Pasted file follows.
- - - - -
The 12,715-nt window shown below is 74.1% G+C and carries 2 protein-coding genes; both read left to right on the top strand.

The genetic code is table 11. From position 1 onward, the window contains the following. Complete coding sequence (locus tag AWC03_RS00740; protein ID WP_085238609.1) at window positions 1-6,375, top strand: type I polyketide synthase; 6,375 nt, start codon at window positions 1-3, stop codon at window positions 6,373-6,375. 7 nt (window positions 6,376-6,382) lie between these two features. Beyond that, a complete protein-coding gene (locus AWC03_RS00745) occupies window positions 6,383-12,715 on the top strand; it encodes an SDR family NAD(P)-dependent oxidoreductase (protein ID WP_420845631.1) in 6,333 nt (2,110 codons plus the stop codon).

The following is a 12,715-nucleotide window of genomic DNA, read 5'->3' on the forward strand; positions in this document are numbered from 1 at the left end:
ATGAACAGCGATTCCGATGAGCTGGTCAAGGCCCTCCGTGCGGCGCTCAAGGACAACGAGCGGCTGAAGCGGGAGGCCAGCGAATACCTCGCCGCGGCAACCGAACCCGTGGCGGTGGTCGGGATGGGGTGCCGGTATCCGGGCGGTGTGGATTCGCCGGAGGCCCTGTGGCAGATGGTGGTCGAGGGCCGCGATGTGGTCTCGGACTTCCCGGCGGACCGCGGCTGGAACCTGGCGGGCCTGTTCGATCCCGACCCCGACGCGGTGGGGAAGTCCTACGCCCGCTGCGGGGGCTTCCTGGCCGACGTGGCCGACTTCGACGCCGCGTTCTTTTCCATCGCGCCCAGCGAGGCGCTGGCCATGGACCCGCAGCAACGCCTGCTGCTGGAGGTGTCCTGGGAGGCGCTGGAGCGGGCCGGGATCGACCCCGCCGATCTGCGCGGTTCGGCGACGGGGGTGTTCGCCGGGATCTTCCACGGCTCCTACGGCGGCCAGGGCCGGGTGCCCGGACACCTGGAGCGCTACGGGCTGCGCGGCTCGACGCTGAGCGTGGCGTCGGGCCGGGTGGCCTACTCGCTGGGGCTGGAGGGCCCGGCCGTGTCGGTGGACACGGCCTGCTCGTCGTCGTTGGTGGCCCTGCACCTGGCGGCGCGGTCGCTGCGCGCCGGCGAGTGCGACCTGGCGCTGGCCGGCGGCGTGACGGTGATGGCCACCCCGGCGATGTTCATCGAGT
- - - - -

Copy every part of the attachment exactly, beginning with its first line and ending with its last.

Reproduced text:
The 12,715-nt window shown below is 74.1% G+C and carries 2 protein-coding genes; both read left to right on the top strand.

The genetic code is table 11. From position 1 onward, the window contains the following. Complete coding sequence (locus tag AWC03_RS00740; protein ID WP_085238609.1) at window positions 1-6,375, top strand: type I polyketide synthase; 6,375 nt, start codon at window positions 1-3, stop codon at window positions 6,373-6,375. 7 nt (window positions 6,376-6,382) lie between these two features. Beyond that, a complete protein-coding gene (locus AWC03_RS00745) occupies window positions 6,383-12,715 on the top strand; it encodes an SDR family NAD(P)-dependent oxidoreductase (protein ID WP_420845631.1) in 6,333 nt (2,110 codons plus the stop codon).

The following is a 12,715-nucleotide window of genomic DNA, read 5'->3' on the forward strand; positions in this document are numbered from 1 at the left end:
ATGAACAGCGATTCCGATGAGCTGGTCAAGGCCCTCCGTGCGGCGCTCAAGGACAACGAGCGGCTGAAGCGGGAGGCCAGCGAATACCTCGCCGCGGCAACCGAACCCGTGGCGGTGGTCGGGATGGGGTGCCGGTATCCGGGCGGTGTGGATTCGCCGGAGGCCCTGTGGCAGATGGTGGTCGAGGGCCGCGATGTGGTCTCGGACTTCCCGGCGGACCGCGGCTGGAACCTGGCGGGCCTGTTCGATCCCGACCCCGACGCGGTGGGGAAGTCCTACGCCCGCTGCGGGGGCTTCCTGGCCGACGTGGCCGACTTCGACGCCGCGTTCTTTTCCATCGCGCCCAGCGAGGCGCTGGCCATGGACCCGCAGCAACGCCTGCTGCTGGAGGTGTCCTGGGAGGCGCTGGAGCGGGCCGGGATCGACCCCGCCGATCTGCGCGGTTCGGCGACGGGGGTGTTCGCCGGGATCTTCCACGGCTCCTACGGCGGCCAGGGCCGGGTGCCCGGACACCTGGAGCGCTACGGGCTGCGCGGCTCGACGCTGAGCGTGGCGTCGGGCCGGGTGGCCTACTCGCTGGGGCTGGAGGGCCCGGCCGTGTCGGTGGACACGGCCTGCTCGTCGTCGTTGGTGGCCCTGCACCTGGCGGCGCGGTCGCTGCGCGCCGGCGAGTGCGACCTGGCGCTGGCCGGCGGCGTGACGGTGATGGCCACCCCGGCGATGTTCATCGAGT